30–38 East Superior Street | Architect: Abraham Radcliffe | Built: 1871 | Lost: 1906
Many of Duluth’s early residents hailed from Ohio, and when the tiny community suddenly blossomed in 1869, Buckeye State governor Rutherford B. Hayes took notice. Hayes asked his friend, Ohio attorney William K. Rogers, to visit the booming city and look into real estate investments. Rogers and Hayes together purchased 160 acres “along the hilltop” and two lots in downtown Duluth at the southwest corner of First Avenue East and Superior Street where they built the city’s second brick building.
The Duluth Minnesotian announced Hayes and Rogers had hired “architect Ratcliffe [sic] of St. Paul,” meaning Abraham Radcliffe, father of noted Duluth architect Edwin Radcliffe. The elder Radcliffe designed a simple three-story Italianate structure faced in local red brick from Shaw & Ingalls brickyard in Oneota. The windows—Roman arched on the third floor—were trimmed in iron with stone lintels and keystones. The doors were also trimmed with iron, and a galvanized-iron cornice graced the building’s roofline.
In its early days the Hayes Building, which the Minnesotian called “a substantial ornament to Duluth,” served many functions. A 1906 Duluth News Tribune article described the building’s role in the early 1870s as “sort of [town] headquarters.” Duluth’s Masons turned its third floor into their first lodge. The city’s administrative offices, city council chambers, custom house, and municipal court occupied space in the basement and on the second floor, which also contained offices rented by physicians, real estate firms, an architect. and several attorneys, including judges John D. Ensign and Ozora P. Stearns. Over the years its two retail storefronts along Superior Street were home to the U. S. Post Office, a grocer, a flour and feed store, a harness shop. a furniture store, jewelers, a pharmacy, and the Duluth State Bank.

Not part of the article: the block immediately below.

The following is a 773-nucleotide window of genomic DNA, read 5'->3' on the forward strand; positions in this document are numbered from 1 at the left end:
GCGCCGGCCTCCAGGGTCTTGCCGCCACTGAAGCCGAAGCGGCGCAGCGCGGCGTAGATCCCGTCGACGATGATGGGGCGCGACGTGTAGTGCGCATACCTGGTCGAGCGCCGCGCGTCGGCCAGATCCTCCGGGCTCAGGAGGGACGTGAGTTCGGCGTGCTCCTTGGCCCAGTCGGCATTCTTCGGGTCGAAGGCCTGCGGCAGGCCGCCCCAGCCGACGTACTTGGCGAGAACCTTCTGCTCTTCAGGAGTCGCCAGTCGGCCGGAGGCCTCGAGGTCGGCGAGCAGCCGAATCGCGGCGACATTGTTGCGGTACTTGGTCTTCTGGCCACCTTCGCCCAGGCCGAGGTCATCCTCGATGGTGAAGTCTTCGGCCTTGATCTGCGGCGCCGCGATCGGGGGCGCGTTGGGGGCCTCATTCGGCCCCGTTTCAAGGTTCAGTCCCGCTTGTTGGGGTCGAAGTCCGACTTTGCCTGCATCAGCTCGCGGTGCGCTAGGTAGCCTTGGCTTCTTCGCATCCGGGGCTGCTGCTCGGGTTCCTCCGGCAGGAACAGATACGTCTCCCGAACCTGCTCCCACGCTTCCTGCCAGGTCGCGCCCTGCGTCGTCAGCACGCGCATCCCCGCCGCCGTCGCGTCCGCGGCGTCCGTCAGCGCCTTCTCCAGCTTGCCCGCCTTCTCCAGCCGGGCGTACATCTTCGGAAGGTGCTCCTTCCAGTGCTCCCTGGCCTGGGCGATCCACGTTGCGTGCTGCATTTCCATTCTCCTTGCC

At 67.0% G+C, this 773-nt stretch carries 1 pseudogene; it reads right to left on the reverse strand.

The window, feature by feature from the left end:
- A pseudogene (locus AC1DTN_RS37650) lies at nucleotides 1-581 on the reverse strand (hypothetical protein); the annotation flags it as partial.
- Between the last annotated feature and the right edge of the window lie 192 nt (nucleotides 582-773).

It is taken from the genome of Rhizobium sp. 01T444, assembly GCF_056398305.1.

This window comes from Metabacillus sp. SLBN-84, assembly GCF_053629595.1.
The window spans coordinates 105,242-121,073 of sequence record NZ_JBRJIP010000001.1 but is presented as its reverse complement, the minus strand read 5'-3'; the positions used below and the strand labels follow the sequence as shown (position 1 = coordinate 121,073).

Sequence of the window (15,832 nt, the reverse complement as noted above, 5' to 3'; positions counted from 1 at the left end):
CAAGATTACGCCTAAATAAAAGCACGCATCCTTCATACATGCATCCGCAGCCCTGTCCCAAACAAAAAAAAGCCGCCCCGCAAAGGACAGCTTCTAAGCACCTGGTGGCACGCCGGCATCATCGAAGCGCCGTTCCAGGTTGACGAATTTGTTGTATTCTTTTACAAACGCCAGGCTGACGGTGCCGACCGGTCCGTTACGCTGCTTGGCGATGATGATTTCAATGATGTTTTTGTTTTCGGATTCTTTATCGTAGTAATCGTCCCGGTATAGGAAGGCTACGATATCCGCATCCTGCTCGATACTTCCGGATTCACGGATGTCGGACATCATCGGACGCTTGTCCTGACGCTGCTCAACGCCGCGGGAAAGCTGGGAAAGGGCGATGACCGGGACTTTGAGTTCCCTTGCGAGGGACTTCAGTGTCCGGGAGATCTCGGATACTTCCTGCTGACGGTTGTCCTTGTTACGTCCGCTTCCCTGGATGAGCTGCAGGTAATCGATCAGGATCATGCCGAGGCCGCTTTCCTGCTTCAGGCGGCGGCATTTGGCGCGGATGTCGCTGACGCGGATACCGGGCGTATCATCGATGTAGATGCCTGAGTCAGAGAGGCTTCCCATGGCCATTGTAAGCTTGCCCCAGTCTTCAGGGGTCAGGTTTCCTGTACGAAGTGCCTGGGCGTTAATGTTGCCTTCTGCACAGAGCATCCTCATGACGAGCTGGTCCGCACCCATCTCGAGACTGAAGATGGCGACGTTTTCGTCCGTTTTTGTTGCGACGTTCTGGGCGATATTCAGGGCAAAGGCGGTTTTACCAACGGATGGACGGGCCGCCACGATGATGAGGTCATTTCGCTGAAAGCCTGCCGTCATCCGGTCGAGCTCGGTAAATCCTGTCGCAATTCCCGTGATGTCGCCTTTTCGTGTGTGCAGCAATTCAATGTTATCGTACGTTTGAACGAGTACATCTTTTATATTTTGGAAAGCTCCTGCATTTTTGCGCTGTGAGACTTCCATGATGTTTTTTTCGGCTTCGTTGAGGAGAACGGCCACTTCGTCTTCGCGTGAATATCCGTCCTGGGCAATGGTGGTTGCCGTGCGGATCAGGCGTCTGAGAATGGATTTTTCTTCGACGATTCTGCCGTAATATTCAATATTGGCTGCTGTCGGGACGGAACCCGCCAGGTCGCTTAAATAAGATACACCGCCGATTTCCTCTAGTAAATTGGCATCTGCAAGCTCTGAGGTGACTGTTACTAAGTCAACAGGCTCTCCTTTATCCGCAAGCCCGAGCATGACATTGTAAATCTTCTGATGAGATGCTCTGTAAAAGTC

Rogers’s finances were wiped out when the Chicago Fire destroyed a building he owned that doubled as his family’s home, forcing them to stay in Duluth. Rogers and his family returned to Ohio after the Panic of 1873 and in 1877 he became the private secretary of the new U.S. president, his friend Rutherford Hayes. When Hayes left office, Rogers returned to practicing law until 1888, when he came back to the Zenith City to work as president of Duluth State Bank. Rogers then put forth a bold and popular plan for Duluth’s park system and was named the president of the city’s first Parks Board. Rogers’s vision—a system of corridor parks built along streams connected by a scenic boulevard along the top of the hillside—remains the guiding principal of the city’s remarkable park system.
In May 1905 the Hayes Estate sold the building to a group of Chicago men including Russel Tyson, Arthur Aldis, and H. M. Taber. They demolished the Hayes Block in January 1906 and hired William Hunt to design a brand new building with the same name with a larger footprint but only two stories tall. That building was remodeled in 1923 and again in 2007. It still stands today, but it is considered part of the Wieland Block.